IF THE events of the last week have taught us anything about what happens when sport meets law it is that the rest of us should stand well back and let them at it rather than trying to read their minds and make assumptions of innocence or guilt.
IF THE events of the last week have taught us anything about what happens when sport meets law it is that the rest of us should stand well back and let them at it rather than trying to read their minds and make assumptions of innocence or guilt. In the eight-year long clash of Murray Group Holdings and HMRC over the saga of the EBTs, the First-Tier Tribunal sat for seven different sessions, pored over the evidence of many witnesses and then debated how this evidence sat with the minutiae of four separate taxation laws, six different pieces of Trust Law and 17 different pieces of case law from Garforth versus Newsmith Stainless Ltd (1979) to Autoclenz versus Belcher (2011).
The final report is 145 pages long and such was the head-wrecking complexity of the affair that the three-person panel still could not reach a unanimous view, the verdict going with Rangers on a score of 2-1. Eighty five pages are given over to the one dissenting voice, Dr Heidi Poon, who appears incredulous at the assessment of her fellow panel members, Kenneth Mure and Scott Rae. The idea that this was always going to be a cut-and-dried case, as trumpeted for the 20 months of the existence of the rangerstaxcase blog, was proven to be nonsense.
But the blog doesn’t stand alone in prejudging the findings of the FTT. There was a perception across all of the media that Rangers were going to be found guilty on a giant scale, but they weren’t.
The report talks about five cases – all former players – and “certain other limited instances” where Rangers were deemed not to have paid tax and national insurance. The scale of the wrongdoing was deemed minor by the majority of the panel, not the epic cheating that had been predicted.
So, caution is advised when trying to forecast the outcome of such things. That is one of the big lessons of the Big Tax Case that turned out to be the Not So Big Tax Case. History, though, is threatening to repeat itself. When the FTT published its findings there was a rush, on the Rangers side, to interpret the result as complete exoneration and, by extension, a mandate for calling for the cessation of the SPL’s commission looking into the area of dual contracts and whether or not Rangers failed to register players properly for close to a (trophy-laden) decade.
Alastair Johnston, the former Rangers chairman, called on Lord Nimmo Smith, right, head of the commission, to shut it down. So has Ally McCoist. And others. There is another bout of prejudgment going on now and this time it is being done by the people who railed against the prejudgment of before.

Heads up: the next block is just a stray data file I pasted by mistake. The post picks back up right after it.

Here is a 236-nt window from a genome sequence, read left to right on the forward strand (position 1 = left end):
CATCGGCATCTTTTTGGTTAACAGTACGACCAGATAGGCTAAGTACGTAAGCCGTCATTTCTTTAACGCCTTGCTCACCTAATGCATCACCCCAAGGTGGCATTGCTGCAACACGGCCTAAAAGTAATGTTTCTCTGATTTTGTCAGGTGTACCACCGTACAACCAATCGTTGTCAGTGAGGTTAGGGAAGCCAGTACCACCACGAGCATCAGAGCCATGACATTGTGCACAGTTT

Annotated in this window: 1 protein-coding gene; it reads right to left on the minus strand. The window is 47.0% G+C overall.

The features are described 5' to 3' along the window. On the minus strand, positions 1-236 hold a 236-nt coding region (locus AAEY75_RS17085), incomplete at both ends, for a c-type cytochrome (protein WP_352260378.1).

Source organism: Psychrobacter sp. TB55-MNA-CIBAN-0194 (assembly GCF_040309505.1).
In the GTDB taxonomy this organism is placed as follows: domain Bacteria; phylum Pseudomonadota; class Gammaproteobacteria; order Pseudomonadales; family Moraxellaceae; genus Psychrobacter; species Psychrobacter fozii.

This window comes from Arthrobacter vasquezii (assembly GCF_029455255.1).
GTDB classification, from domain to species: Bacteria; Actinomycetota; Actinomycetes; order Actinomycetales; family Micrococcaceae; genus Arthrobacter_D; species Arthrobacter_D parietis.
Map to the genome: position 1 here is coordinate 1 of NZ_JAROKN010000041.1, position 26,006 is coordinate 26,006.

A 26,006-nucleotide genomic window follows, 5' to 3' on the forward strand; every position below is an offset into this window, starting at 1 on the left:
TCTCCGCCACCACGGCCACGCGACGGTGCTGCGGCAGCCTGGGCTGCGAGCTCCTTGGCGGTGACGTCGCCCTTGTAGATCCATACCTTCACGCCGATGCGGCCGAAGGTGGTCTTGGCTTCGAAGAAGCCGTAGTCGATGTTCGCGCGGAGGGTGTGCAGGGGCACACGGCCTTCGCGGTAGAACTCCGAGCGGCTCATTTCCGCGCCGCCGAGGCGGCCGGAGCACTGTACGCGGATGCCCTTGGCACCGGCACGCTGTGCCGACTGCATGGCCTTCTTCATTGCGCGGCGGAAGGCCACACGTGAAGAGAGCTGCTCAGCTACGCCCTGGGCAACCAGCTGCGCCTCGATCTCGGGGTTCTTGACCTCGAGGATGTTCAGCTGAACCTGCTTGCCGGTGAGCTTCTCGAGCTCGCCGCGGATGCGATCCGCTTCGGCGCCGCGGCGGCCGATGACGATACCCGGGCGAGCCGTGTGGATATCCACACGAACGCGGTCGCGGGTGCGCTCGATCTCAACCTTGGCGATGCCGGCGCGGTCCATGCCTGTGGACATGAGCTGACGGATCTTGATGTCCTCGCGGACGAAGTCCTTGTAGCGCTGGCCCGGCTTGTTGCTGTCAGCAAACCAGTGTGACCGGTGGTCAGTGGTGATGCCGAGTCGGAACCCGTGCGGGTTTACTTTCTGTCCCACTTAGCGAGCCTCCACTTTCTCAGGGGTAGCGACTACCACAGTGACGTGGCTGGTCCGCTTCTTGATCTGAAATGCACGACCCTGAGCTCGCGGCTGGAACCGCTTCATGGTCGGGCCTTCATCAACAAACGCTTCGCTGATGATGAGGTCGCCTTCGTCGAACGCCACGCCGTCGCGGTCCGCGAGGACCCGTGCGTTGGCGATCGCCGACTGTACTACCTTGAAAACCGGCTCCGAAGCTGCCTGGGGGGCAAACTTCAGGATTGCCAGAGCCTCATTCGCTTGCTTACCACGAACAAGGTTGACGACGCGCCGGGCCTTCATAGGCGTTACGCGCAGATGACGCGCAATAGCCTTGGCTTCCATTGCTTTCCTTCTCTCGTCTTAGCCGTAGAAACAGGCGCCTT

There is no reason within the FTT findings to warrant the shutting down of the SPL’s commission, given that it will be looking into different areas of this saga.
It is legitimate to speculate that the FTT report is good news for Rangers as the story moves forward into January, when the commission will sit.
It’s fair enough to say that the threat of heavy sanctions – title-stripping even – has now been reduced. But, again, that is making assumptions about the inner workings of the commission.
This is a body that contains some of the sharpest legal brains in the land. Nimmo Smith, pictured, is a former judge in the Court of Session and High Court and a Privy Councillor. The second member of the commission is Charles Flint QC, one of the most respected experts in sports law in all of Britain. The third member is Nicholas Stewart QC, a deputy High Court judge in England for more than 20 years.
The actions of the SFA and the SPL during the summer, when they attempted to cut a plea bargain with Rangers on the presumption of their total guilt in the EBT case, was an affront to justice and has rightly infuriated the fans of the club. But this commission is above reproach. It has to do its job. Bringing an abrupt end to their work now would make no sense, not while there are still so many unanswered questions surrounding side letters and payments and how it all sits with the SFA rulebook.
Amid their triumph, something was lost on some Rangers people. The cases of Mr Selby, Mr Barrow, Mr Furness, Mr Doncaster and Mr Inverness (who was signed in 2004 with the help of his Spanish agent) – all pseudonyms for un-named Rangers players benefiting from EBTs – demand exploration. Even Andrew Thornhill, the QC representing the Murray Group at the FTT, accepted that these five former Rangers players were given guarantees of bonuses via their EBTs rather than the proven discretionary loans that put all the other cases in the clear.
Said the report: “…Mr Thornhill noted five cases where peculiarly trust payments were made in respect of guaranteed bonuses…The Appellants (Murray Group Holdings) concede that, in these cases, there is a sufficient nexus with a contractual right to create tax liability.”
Or, in other words, their EBTs were not applied correctly and tax is due on them. It is now up to the commission to figure out if these payments should have been declared to the SFA. You might think it’s a no-brainer that they should have been but, when lawyers start analysing contracts and rulebooks, then all bets are off.
This is why the commission needs to plough on. It has work to do. It has cases to look at and it has a judgment to reach. Attempting to second-guess that judgment has already got people into trouble in this saga so there is no point in repeating the process now.
Unless you know all the evidence they have at their disposal and can peer into the brains of Nimmo Smith, Flint and Stewart and figure out what they’re thinking then predictions of innocence or guilt are nothing but gossip. There’s been too much loose talk in this tale already.